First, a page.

As much as it may hurt my anti-establishment cred (as if there's really any of that left), I think I'm coming around on big box stores. Sure, they're soulless, harmful to local businesses and the idea of buying jeans, lawn furniture and iPods in the same store is kind of silly, but they do offer convenience and great prices. And, really, who doesn't like easy shopping and low prices?
On balance (and in economist-speak), I'd say Target, Best Buy, Borders et al have produced net gains in our collective welfare. Which is a good thing, I think. What's more, they're so entrenched in today's consumer culture that fighting them doesn't really seem like the "good fight."
All that said, I still have a special place in my heart for local businesses and do what I can to support them. While big boxes may be great for getting mass produced items on the cheap, customer service is borderline nonexistent and the quality of the goods is questionable, both of which are fine for some things (jeans, lawn furniture, iPods, etc) but not so much for others (bicycles, suits, dinner, etc.).
Of course, over the last several years, we've seen the imbalance between big box, chain retailers and smaller, locally-owned shops grow. This is an unfortunate, but not intractable, situation. See, for instance, Washington DC:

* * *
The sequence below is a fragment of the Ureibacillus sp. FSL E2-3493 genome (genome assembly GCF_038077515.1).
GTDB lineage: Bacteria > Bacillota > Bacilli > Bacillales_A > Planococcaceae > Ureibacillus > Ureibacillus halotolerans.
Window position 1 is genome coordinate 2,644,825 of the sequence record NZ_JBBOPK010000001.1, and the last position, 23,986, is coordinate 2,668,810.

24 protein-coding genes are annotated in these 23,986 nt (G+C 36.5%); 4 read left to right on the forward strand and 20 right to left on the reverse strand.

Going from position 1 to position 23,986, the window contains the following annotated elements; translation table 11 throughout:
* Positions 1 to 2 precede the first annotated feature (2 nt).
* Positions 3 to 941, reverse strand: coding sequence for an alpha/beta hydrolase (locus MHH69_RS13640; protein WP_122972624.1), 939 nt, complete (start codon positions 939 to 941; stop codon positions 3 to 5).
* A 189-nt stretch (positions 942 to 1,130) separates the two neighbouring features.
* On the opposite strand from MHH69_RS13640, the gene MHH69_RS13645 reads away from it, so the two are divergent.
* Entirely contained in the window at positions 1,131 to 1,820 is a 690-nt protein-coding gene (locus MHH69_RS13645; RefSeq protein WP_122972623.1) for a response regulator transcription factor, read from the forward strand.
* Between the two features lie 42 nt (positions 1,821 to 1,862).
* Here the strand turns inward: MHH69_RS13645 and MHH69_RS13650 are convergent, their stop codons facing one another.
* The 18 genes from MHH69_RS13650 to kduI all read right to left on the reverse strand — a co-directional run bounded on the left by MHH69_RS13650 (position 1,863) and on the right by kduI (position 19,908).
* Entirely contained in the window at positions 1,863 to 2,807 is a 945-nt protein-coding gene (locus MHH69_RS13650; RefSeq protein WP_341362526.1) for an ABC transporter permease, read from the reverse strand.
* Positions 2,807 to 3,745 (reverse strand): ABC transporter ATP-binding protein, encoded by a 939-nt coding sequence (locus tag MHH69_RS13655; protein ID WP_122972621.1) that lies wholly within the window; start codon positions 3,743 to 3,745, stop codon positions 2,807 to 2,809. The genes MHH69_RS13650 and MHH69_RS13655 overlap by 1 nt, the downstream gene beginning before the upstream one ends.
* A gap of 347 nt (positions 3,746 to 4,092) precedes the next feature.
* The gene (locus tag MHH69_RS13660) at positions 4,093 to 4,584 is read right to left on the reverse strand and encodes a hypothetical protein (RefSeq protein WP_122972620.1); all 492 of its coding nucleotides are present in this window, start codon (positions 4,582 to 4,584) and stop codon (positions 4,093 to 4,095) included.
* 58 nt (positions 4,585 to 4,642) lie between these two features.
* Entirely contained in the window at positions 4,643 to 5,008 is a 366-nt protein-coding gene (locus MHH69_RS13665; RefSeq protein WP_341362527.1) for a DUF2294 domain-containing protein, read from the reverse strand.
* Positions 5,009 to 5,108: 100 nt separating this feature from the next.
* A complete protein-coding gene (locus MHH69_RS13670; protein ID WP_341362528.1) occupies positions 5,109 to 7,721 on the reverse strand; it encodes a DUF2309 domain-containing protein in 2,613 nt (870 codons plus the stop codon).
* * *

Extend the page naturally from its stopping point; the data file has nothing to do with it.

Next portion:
The shells for what will be some of the biggest big-box retailers Columbia Heights has ever known are rising along 14th and Irving streets and Park Road NW. They include Target, Best Buy, and Bed Bath & Beyond .
Yet below these retail giants, space has been reserved for the little guys.
A Peruvian restaurant has signed a lease, as has a local African American franchiser of the Quizno's sandwich chain. A Vietnamese grocer is negotiating to bring a Pho restaurant to the development. A locally owned spa may also come.
The $149.5 million DC USA project is being developed by Grid Properties of New York. President Drew Greenwald said the firm will reserve 15,000 square feet, or about 11 percent, of ground-floor retail space for local and minority-owned businesses, under an agreement with the District to buy and develop the land. He will reduce rents by 30 percent to encourage smaller tenants.
"With all the projects, it is going to be a nice mix," Greenwald said. "It kind of has a little bit of everything."
Throughout the District, developers are carving out space for locally owned or small businesses. While small businesses tend to be riskier bets than their better-financed corporate counterparts are, mixing local and national retailers is a goal of city officials when selling or leasing public land.
So, the circumstances aren't perfectly analogous, but the idea is good, right?
Thanks to Jamie for the link. Also, for more on local restaurants, Jessie's got the scoop.